5. Healing from Moral Injury

This is still under investigation. There is not one type of therapy for this yet—but there are several studies that have looked at PTSD treatments for moral injury such as Prolonged Exposure and Cognitive Processing Therapy. Other treatments include Adaptive Disclosure and The Impact of Killing Protocol. Lastly, Acceptance and Commitment Therapy has potential for moral healing.

Moral Healing has 5 qualities:

  • Acceptance of the reality of past moral wrongs
  • Openness to moral pain
  • Flexible consideration of moral rules in favor of underlying moral values
  • Awareness that the sense of self is separate than the moral pain (I have guilt but I am more than my guilt)
  • Actively living values from moment to moment—including he values that had been violated.

Dr. Wyatt Evans and colleague wrote a workbook on moral injury that can be used by:

  • Those who are suffering from moral injury,
  • Professionals working with those who have moral injuries,
  • And partners of individuals suffering from moral injury.

The workbook can be an aid in moral healing. The workbook has 3 parts: understanding moral injury and moral values; core ACT processes; and forgiveness, compassion for others, and self compassion.

woman in nature sunspots

6. Words of Wisdom from Dr. Wyatt Evans:

1) Encourage care—self care and professional care.

Moral injury isn’t a mental health disorder, but it often does require extra support from a professional in the recovery and healing process. 

2) Don’t collude with avoidance.

Oftentimes partners and family members are attempting to be helpful in allowing avoidance of emotional pain, but it actually deprives the person of staying connected to their values. Stand next to them and with them in the emotional pain of the moral injury.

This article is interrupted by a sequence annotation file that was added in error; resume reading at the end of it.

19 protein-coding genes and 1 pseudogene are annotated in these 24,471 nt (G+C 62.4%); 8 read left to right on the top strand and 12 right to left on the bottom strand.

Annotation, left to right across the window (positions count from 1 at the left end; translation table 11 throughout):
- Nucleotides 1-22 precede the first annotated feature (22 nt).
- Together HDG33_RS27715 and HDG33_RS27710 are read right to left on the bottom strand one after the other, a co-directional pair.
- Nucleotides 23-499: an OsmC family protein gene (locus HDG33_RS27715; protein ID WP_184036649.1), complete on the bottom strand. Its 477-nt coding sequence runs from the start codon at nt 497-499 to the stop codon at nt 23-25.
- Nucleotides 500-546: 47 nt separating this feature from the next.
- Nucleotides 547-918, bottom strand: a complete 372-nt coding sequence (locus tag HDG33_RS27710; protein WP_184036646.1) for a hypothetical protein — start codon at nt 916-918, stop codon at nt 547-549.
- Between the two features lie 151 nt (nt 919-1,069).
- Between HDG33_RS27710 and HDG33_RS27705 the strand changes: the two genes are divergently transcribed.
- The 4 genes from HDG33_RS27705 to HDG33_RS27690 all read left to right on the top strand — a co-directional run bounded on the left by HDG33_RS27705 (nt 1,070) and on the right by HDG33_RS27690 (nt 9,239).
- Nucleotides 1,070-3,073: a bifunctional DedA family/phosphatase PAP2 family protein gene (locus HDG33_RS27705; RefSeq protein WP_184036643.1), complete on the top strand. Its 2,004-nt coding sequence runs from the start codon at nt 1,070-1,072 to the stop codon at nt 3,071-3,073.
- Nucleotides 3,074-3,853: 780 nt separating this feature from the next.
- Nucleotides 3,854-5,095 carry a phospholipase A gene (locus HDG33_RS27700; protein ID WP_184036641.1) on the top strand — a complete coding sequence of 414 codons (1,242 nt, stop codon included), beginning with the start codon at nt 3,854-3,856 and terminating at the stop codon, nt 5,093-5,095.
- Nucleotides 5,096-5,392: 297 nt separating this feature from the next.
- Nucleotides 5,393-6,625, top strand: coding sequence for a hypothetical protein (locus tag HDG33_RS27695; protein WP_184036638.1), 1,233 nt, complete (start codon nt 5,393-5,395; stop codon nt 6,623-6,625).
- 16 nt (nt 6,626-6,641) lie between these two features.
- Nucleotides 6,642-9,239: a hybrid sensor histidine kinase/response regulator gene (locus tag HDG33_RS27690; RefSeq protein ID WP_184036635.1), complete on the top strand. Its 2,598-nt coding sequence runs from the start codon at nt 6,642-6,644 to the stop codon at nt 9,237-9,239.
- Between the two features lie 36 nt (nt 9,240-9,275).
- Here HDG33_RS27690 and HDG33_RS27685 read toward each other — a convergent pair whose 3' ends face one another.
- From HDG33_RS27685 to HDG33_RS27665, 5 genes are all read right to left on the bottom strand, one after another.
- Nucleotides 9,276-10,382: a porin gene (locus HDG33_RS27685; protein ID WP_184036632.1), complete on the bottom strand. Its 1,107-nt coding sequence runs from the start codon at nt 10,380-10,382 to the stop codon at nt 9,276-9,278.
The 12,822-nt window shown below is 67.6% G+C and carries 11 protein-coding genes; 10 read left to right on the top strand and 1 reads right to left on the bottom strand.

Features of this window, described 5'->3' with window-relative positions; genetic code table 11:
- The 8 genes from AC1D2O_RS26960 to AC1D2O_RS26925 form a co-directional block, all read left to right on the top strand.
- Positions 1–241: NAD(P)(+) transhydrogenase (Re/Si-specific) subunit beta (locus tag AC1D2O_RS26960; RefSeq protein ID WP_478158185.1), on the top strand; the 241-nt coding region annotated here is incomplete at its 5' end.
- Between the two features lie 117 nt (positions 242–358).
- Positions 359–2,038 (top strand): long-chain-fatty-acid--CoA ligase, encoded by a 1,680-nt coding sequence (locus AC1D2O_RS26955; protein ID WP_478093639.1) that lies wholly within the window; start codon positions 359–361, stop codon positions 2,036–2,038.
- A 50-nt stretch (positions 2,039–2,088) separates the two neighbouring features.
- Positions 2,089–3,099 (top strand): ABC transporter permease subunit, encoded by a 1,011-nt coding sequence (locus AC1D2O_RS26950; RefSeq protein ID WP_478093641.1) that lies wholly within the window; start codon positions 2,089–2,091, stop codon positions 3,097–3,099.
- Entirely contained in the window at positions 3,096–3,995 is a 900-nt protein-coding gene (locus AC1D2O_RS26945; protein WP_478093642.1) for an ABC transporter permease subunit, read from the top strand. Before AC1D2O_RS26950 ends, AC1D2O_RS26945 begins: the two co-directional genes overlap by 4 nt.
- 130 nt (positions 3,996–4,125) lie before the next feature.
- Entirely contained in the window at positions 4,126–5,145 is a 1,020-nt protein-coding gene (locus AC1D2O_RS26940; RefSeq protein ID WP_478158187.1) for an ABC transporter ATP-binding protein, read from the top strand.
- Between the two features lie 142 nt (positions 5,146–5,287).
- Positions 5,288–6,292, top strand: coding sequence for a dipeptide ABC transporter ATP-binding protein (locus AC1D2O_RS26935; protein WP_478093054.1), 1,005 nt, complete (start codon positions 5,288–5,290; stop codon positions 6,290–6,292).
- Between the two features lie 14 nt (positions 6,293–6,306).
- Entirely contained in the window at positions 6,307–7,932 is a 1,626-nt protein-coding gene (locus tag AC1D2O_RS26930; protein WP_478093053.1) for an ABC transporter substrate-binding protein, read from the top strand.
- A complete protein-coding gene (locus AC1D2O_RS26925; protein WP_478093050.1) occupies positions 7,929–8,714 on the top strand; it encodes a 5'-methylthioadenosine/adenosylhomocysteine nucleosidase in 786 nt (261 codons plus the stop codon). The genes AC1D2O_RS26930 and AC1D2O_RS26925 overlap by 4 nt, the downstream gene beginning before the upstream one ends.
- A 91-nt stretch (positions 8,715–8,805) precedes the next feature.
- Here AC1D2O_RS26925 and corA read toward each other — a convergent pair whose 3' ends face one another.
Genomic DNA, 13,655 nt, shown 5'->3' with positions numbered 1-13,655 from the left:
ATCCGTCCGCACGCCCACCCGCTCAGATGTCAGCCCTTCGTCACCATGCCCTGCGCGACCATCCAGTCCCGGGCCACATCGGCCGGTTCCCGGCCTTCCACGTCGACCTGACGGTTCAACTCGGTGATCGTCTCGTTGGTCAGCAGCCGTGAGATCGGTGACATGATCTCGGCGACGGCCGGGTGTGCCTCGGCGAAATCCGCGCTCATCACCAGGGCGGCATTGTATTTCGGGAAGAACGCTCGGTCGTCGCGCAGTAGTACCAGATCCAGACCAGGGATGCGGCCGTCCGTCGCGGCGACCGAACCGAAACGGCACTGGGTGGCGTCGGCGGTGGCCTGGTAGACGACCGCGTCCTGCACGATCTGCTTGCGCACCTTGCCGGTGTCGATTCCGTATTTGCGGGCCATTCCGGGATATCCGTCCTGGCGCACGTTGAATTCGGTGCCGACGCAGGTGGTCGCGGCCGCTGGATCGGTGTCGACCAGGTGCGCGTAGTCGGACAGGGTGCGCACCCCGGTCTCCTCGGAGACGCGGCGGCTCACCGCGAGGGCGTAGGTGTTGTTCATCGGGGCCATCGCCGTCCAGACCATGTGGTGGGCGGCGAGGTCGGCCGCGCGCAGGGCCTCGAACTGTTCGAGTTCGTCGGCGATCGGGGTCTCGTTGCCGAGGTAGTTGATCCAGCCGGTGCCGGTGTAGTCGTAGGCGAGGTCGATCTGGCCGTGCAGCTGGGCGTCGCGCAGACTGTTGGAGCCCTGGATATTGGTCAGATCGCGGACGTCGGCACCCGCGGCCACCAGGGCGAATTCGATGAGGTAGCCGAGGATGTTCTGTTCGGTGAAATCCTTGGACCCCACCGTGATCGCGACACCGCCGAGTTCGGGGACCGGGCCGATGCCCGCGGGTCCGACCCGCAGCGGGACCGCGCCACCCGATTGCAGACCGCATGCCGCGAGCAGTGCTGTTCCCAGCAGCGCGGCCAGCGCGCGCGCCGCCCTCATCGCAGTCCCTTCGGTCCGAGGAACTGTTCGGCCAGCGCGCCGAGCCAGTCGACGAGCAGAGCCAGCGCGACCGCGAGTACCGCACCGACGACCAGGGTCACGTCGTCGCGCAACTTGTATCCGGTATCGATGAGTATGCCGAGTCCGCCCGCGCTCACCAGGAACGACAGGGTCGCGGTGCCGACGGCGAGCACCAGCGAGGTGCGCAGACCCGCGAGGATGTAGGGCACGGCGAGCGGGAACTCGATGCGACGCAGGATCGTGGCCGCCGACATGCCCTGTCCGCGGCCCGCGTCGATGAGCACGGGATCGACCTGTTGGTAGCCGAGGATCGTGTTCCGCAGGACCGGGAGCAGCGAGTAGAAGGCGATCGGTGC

3) Invite and encourage connection.

Moral injury is a social wound—a fraying of the fabric that connects us together. Invite them to stay connected and in touch with their moral values. 

Working with Dr. Wyatt Evans:

Dr. Evans has a small private practice in the Dallas/ Fort Worth Area. For more information on working with him, see www.drwyattevans.com . Purchase The Moral Injury Workbook here!

Liz’s Useful Links: 

Podcast Sponsor: The Relate Assessment is the most comprehensive relationship assessment in the world and is based on 10 predictors of marital stability. It’s supported by the American Association for Marriage and Family Therapy and is the one my husband and I used during our premarital couples counseling. To get 20% off the assessment, go to https://relateinstitute.com/ and enter “POLINSKY20”.​

Thanks for Listening!

     

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    About Author

    Elizabeth Polinsky is a Certified Emotionally Focused Couple Therapist (EFT) providing EFT marriage counseling in the states of Virginia, Maryland, North Carolina, South Carolina, Arkansas, and Nevada. She also provides EFT training and supervision to therapists looking to become certified in EFT Couple Therapy. As a military spouse, she has a special passion for working with military and veteran couples, and is also the host of The Communicate & Connect Podcast for Military Relationships.